Catch models are mid-level full suspension bikes made by Diamondback, with cycling enthusiasts in mind. If you are looking to upgrade from a more basic MTB model, the Catch series is for you. The two bikes available are called Catch 1 and Catch 2 and you can purchase them for $1,999.99 and $2,499.99, respectively.
Release models are great for riders who are not afraid to press harder on the pedal and ride the trails more aggressively. You can choose from three models in this line, with price tags on them varying between $1999.99 and $2,999.99. They are named following the same pattern Diamondback always uses – Release 1, Release 2, and Release 3.
The Overdrive line has a little bit of something for everyone. It has one model for absolute beginners, one model for entry-level riders, and another one for riders who are in the middle of their cycling journey. All three are 29ers and priced $599.99, $1,499.99, and $1,999.99. Overdrive 3, the most expensive one, is a full carbon model.
Hook, Line, Sync’r
Hook, Line, and Sync’r are three very similar models, which is why they are put in the same basket. They’re entry-level and mid-priced models perfect for commuters or recreational riders. There are three models in total, one of each kind, priced between $699.99 and $1,199.99. All three have aluminum frames and 27.5″ wheels.
Diamondback Mason series is intended to simplify things as much as possible. There are two models in total, called Mason 1 and Mason 2. Mason 1 is quite affordably priced at $799.99, while Mason 2 is a bit more expensive at $1399.99. They can be perfect both for weekend cycling warriors and for those who want to do a hard cycling workout every chance they have.
Lux & Rely (for Women)
Ladies have something to look forward to when browsing Diamondback’s catalogue as well. The Lux and Rely series are intended for female riders who use bikes to commute or to take easy going rides through forests or on local trails. The Lux series has three models priced from $529.99 to $1,099.99, whereas Rely has one model (which is a bit more advanced) and priced $1,399.99.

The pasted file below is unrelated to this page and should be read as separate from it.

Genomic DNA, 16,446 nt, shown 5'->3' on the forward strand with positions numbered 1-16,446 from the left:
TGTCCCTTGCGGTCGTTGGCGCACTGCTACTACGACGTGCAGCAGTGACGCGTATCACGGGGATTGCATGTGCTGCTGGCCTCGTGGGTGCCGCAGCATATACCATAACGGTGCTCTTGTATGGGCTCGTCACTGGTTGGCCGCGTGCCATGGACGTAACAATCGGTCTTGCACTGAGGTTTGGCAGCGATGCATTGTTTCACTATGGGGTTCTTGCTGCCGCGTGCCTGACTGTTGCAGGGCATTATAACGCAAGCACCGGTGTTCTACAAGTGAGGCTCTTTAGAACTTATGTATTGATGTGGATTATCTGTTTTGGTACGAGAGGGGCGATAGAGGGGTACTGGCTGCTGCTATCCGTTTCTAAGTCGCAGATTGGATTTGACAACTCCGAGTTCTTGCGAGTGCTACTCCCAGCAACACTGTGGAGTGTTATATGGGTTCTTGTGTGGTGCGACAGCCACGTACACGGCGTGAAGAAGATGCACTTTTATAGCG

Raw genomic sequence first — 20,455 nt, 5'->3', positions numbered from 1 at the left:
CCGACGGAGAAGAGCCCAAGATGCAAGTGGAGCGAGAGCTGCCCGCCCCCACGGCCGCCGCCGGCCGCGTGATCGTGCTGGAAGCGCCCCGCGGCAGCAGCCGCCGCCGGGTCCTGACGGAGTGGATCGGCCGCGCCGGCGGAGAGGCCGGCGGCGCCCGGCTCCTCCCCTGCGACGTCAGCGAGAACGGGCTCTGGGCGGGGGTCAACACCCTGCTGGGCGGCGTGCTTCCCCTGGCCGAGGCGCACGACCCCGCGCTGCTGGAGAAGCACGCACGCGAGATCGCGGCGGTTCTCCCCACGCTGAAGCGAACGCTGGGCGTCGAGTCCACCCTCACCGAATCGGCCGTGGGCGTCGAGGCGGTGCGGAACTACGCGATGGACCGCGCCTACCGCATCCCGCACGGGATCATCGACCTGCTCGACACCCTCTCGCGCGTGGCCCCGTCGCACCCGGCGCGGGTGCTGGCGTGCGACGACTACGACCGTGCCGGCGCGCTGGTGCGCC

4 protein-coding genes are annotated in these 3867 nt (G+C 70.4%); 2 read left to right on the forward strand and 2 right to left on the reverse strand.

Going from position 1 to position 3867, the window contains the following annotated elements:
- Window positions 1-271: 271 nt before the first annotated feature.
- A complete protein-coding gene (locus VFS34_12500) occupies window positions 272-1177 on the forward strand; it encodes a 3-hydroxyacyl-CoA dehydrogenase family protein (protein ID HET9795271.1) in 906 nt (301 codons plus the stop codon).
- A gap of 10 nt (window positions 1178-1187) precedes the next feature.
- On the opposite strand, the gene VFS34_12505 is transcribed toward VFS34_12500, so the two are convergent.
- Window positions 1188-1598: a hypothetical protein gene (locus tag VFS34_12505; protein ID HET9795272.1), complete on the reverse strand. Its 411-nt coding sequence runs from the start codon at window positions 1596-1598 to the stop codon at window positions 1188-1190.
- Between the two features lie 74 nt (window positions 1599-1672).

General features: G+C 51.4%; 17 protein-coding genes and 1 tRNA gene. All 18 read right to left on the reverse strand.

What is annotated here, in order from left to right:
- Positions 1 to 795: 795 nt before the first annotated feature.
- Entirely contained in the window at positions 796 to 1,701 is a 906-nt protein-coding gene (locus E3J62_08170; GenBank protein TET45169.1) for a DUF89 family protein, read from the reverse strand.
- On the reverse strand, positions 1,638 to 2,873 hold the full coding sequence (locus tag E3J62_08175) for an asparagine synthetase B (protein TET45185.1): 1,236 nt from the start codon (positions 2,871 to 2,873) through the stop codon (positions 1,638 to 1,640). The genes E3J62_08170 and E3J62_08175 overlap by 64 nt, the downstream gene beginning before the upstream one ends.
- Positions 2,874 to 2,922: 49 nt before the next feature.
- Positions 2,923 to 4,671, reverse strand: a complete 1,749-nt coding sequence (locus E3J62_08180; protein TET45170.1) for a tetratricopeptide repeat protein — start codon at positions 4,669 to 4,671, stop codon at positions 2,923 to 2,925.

El Oso means ‘Bear’ in Spanish, which is a fitting name for this line of sturdy-looking fat bikes. They’re great for guys and gals who like going into extremes and frequently ride on rocks, sand, or in the snow. There are three models available, named El Oso Uno, El Oso Dos, and El Oso Tres. They cost between $749.99 and $1.999.99 and they look mighty cool.
Diamondback ROAD Bikes
Well, if you like speed (and who doesn’t!), Diamondback offers quite some options for road-oriented bikes. For example:
The Century line has a little bit of everything. You could go from being a complete beginner to a road cycling pro, without buying any other bike than a Century model. The six models in this category are priced between $699.99 and $2.699.99, three of which are made of aluminum and the other three are full carbon.
Arden (for Women)
Diamondback never disappoints their loyal female customers, which is why they’ve developed the Arden line. It is comprised of two aluminum and two carbon models, with prices starting at $949.99 and reaching $2,099.99. They’re perfect for entry-level female riders who like to go against the wind and those who are more competitive and workout-oriented.